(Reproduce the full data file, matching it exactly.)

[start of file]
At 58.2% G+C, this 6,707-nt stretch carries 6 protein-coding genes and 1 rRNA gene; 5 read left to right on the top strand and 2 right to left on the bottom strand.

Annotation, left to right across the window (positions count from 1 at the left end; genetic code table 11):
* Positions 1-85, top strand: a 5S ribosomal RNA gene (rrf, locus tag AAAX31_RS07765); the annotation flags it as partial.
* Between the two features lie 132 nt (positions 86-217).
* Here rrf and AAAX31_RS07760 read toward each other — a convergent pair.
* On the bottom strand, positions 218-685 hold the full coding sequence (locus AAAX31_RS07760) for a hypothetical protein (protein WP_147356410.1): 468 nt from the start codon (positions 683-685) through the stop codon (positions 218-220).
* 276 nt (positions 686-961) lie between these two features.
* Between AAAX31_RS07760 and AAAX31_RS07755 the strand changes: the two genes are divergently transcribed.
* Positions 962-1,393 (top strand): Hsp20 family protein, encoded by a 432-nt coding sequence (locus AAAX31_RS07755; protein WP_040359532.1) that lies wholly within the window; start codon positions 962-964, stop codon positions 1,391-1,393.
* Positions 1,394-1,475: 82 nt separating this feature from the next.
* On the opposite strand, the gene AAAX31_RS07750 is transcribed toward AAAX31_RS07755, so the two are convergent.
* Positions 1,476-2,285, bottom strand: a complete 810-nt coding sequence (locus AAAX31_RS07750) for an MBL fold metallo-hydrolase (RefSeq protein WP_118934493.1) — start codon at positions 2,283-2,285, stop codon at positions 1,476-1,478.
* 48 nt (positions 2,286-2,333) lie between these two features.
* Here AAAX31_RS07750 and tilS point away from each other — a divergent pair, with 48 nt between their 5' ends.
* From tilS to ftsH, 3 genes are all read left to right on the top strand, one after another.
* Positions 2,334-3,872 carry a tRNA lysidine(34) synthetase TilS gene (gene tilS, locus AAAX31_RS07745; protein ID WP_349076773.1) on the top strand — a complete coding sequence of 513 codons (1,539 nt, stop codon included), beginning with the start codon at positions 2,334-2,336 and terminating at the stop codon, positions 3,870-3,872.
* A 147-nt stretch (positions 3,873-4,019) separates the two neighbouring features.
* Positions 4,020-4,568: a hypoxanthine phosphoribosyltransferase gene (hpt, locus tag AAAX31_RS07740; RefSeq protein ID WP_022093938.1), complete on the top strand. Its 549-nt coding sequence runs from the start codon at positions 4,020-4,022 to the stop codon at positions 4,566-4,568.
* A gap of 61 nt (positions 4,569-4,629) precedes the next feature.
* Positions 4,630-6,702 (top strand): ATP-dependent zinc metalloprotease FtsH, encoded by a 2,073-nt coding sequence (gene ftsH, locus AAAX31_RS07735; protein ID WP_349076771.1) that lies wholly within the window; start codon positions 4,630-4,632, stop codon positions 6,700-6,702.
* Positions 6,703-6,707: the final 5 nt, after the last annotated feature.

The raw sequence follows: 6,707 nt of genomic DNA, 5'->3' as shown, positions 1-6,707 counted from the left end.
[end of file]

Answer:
At 58.2% G+C, this 6,707-nt stretch carries 6 protein-coding genes and 1 rRNA gene; 5 read left to right on the top strand and 2 right to left on the bottom strand.

Annotation, left to right across the window (positions count from 1 at the left end; genetic code table 11):
* Positions 1-85, top strand: a 5S ribosomal RNA gene (rrf, locus tag AAAX31_RS07765); the annotation flags it as partial.
* Between the two features lie 132 nt (positions 86-217).
* Here rrf and AAAX31_RS07760 read toward each other — a convergent pair.
* On the bottom strand, positions 218-685 hold the full coding sequence (locus AAAX31_RS07760) for a hypothetical protein (protein WP_147356410.1): 468 nt from the start codon (positions 683-685) through the stop codon (positions 218-220).
* 276 nt (positions 686-961) lie between these two features.
* Between AAAX31_RS07760 and AAAX31_RS07755 the strand changes: the two genes are divergently transcribed.
* Positions 962-1,393 (top strand): Hsp20 family protein, encoded by a 432-nt coding sequence (locus AAAX31_RS07755; protein WP_040359532.1) that lies wholly within the window; start codon positions 962-964, stop codon positions 1,391-1,393.
* Positions 1,394-1,475: 82 nt separating this feature from the next.
* On the opposite strand, the gene AAAX31_RS07750 is transcribed toward AAAX31_RS07755, so the two are convergent.
* Positions 1,476-2,285, bottom strand: a complete 810-nt coding sequence (locus AAAX31_RS07750) for an MBL fold metallo-hydrolase (RefSeq protein WP_118934493.1) — start codon at positions 2,283-2,285, stop codon at positions 1,476-1,478.
* 48 nt (positions 2,286-2,333) lie between these two features.
* Here AAAX31_RS07750 and tilS point away from each other — a divergent pair, with 48 nt between their 5' ends.
* From tilS to ftsH, 3 genes are all read left to right on the top strand, one after another.
* Positions 2,334-3,872 carry a tRNA lysidine(34) synthetase TilS gene (gene tilS, locus AAAX31_RS07745; protein ID WP_349076773.1) on the top strand — a complete coding sequence of 513 codons (1,539 nt, stop codon included), beginning with the start codon at positions 2,334-2,336 and terminating at the stop codon, positions 3,870-3,872.
* A 147-nt stretch (positions 3,873-4,019) separates the two neighbouring features.
* Positions 4,020-4,568: a hypoxanthine phosphoribosyltransferase gene (hpt, locus tag AAAX31_RS07740; RefSeq protein ID WP_022093938.1), complete on the top strand. Its 549-nt coding sequence runs from the start codon at positions 4,020-4,022 to the stop codon at positions 4,566-4,568.
* A gap of 61 nt (positions 4,569-4,629) precedes the next feature.
* Positions 4,630-6,702 (top strand): ATP-dependent zinc metalloprotease FtsH, encoded by a 2,073-nt coding sequence (gene ftsH, locus AAAX31_RS07735; protein ID WP_349076771.1) that lies wholly within the window; start codon positions 4,630-4,632, stop codon positions 6,700-6,702.
* Positions 6,703-6,707: the final 5 nt, after the last annotated feature.

The raw sequence follows: 6,707 nt of genomic DNA, 5'->3' as shown, positions 1-6,707 counted from the left end.